September 28, 2020

The Know It All

A few years ago I was asked to visit a company and present the findings of project work I recently completed.

Anybody in Consulting knows what this experience is like. You enter the building, and you make a judgment about the company based on the lobby and security procedures you are asked to follow. Heck, the very process of obtaining a badge says a lot about how willing the company is to allow your ideas "in the door".

You are escorted to a conference room. Certain people are there early, first to enjoy a bagel and cream cheese. Others are on the phone, holding impromptu meetings in front of everybody else. Frequently, there is a powerful Executive sitting front-and-center. People sheepishly hand this person documents, and s/he nods her head in approval or tells the individual the twenty-four reasons why the document is unacceptable.

You weren't hired by this person. But this is the person you are there to present to. This person is the "Know It All".


A Virtual Chief Performance Officer needs to figure out how to work around the Know-It-All.

I visited a company a few years ago where the Know-It-All was the Chief Merchandising Officer. He knew everything. He knew why marketing failed (repeatedly, in his mind). He controlled the meeting ... even though the CEO brought me in and was (in theory) leading the meeting. His merchandise was not a problem, the problem was the people in room who were not doing their job supporting him. I had data showing that his new merchandising strategy was a problem ... a big problem. He wouldn't accept facts. I'd state a fact, he'd just get louder with theory and ideas and concepts ... no proof that what he was doing was working or would ever work. If backed into a corner, he'd lie. He pointed fingers.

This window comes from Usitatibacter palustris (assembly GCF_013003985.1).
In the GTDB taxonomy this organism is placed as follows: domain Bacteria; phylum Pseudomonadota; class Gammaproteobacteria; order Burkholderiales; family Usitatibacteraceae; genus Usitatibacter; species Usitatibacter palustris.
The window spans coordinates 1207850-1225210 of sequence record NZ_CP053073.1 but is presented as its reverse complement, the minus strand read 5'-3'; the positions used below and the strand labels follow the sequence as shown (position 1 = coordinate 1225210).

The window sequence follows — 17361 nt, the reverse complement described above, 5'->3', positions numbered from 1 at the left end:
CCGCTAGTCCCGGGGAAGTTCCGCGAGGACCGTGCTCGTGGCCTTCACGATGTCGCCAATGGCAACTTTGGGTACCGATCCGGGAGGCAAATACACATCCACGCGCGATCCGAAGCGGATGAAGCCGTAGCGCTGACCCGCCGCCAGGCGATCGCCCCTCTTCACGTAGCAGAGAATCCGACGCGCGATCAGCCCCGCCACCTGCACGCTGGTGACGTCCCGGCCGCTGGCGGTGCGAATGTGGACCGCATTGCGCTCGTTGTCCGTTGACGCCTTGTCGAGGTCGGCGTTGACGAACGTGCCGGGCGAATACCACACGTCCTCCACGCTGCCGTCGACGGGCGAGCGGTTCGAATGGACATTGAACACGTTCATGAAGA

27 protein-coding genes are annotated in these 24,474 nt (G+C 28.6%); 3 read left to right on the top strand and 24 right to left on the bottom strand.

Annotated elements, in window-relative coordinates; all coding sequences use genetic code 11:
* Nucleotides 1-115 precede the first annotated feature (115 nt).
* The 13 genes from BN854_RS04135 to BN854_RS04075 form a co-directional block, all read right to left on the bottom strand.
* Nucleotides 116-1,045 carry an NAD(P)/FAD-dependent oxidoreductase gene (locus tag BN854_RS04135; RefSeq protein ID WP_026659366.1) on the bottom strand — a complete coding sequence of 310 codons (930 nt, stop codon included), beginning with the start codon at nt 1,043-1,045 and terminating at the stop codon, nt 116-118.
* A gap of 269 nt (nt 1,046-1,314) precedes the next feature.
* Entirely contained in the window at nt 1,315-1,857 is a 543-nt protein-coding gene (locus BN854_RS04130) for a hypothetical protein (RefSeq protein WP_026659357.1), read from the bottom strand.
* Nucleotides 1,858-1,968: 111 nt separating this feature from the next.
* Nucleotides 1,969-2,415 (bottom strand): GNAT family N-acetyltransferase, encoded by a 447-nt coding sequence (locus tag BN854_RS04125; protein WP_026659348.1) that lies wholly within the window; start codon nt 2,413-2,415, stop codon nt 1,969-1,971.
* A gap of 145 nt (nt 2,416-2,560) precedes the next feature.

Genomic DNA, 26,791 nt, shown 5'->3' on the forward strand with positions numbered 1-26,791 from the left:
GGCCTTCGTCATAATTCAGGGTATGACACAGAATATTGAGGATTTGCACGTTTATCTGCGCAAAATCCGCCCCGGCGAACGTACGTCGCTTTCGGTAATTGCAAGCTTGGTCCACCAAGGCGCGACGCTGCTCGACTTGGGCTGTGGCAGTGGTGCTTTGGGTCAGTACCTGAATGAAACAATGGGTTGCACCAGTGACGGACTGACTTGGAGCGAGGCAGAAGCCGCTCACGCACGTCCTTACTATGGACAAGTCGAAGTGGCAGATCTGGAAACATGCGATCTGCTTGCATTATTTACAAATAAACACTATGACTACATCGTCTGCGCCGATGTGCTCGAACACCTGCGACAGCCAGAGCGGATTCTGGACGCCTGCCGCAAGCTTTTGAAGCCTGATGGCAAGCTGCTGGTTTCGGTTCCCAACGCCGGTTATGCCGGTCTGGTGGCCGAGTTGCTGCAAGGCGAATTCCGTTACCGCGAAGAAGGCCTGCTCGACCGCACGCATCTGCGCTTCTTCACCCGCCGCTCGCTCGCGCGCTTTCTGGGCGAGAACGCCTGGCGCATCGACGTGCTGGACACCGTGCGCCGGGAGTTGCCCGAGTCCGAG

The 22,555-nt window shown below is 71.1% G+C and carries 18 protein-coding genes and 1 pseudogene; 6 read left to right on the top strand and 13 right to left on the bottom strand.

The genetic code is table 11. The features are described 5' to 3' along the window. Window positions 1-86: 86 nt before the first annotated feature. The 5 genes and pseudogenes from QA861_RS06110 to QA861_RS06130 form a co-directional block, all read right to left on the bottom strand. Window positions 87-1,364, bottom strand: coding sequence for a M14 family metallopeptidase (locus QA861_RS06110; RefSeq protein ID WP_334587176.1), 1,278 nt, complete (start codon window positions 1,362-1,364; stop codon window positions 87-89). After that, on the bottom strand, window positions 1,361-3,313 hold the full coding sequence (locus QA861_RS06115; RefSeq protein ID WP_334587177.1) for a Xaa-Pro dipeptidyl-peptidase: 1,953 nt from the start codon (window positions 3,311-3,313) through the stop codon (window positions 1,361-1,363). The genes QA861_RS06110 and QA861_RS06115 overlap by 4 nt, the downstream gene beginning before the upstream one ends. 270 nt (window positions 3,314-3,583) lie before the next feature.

He'd say stuff like "I've seen people like you come and go". Great! Nice observation.

There is no reason whatsoever to argue with this person. You won't win the argument, and worse, you'll just get frustrated.

You have to work around this person.

The amazing thing is that these people are frequently NOT the CEO. They're usually a C-Level team member, and they intimidate the CEO because the CEO doesn't have the subject matter expertise the bully / know-it-all possesses.

The Chief Performance Officer needs to encourage the CEO to write acceptable goals and objectives for the know-it-all, assuming that the CEO doesn't want to fire the know-it-all (and by the way, what stops a higher-level individual from firing a belligerent subordinate???). If new merchandise is the issue, write a simple goal and objective and give the CEO a tool to manage the Chief Merchandising Officer.

Goal:  Grow sales from new merchandise by 10% in the first six months of 2021.

  • Exceeds Expectations = +15% sales growth from new merchandise in the first six months of 2021.
  • Meets Expectations = +7% to +14% growth from new merchandise in the first six months of 2021.
  • Missed Expectations = < +7% growth from new merchandise in the first six months of 2021.
If the Chief Merchandising Officer misses expectations, there must be consequences for the CMO, correct?

Make the "Know-It-All" prove s/he knows it all. Analyze new merchandise performance, demonstrate what needs to happen, write a goal that makes it clear how performance must change, and then hold the person accountable if performance does not change.


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